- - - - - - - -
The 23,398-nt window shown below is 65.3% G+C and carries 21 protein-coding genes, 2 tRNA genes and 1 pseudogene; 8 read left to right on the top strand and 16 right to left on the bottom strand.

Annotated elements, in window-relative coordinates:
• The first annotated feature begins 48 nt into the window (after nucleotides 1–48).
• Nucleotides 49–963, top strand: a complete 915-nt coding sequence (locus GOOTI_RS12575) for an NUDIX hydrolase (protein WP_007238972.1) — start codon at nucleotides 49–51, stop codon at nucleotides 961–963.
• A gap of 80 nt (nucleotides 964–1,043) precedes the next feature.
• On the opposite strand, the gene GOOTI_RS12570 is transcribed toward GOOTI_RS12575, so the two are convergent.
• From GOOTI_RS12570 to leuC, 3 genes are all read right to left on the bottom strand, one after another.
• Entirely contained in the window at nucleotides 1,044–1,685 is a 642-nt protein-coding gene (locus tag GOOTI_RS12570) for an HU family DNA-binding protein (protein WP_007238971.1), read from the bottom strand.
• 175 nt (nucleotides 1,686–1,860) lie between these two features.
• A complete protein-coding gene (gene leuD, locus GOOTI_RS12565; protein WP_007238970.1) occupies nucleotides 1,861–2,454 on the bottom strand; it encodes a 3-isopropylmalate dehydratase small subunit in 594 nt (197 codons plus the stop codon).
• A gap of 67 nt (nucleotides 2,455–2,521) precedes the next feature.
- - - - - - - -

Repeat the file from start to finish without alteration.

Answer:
The 23,398-nt window shown below is 65.3% G+C and carries 21 protein-coding genes, 2 tRNA genes and 1 pseudogene; 8 read left to right on the top strand and 16 right to left on the bottom strand.

Annotated elements, in window-relative coordinates:
• The first annotated feature begins 48 nt into the window (after nucleotides 1–48).
• Nucleotides 49–963, top strand: a complete 915-nt coding sequence (locus GOOTI_RS12575) for an NUDIX hydrolase (protein WP_007238972.1) — start codon at nucleotides 49–51, stop codon at nucleotides 961–963.
• A gap of 80 nt (nucleotides 964–1,043) precedes the next feature.
• On the opposite strand, the gene GOOTI_RS12570 is transcribed toward GOOTI_RS12575, so the two are convergent.
• From GOOTI_RS12570 to leuC, 3 genes are all read right to left on the bottom strand, one after another.
• Entirely contained in the window at nucleotides 1,044–1,685 is a 642-nt protein-coding gene (locus tag GOOTI_RS12570) for an HU family DNA-binding protein (protein WP_007238971.1), read from the bottom strand.
• 175 nt (nucleotides 1,686–1,860) lie between these two features.
• A complete protein-coding gene (gene leuD, locus GOOTI_RS12565; protein WP_007238970.1) occupies nucleotides 1,861–2,454 on the bottom strand; it encodes a 3-isopropylmalate dehydratase small subunit in 594 nt (197 codons plus the stop codon).
• A gap of 67 nt (nucleotides 2,455–2,521) precedes the next feature.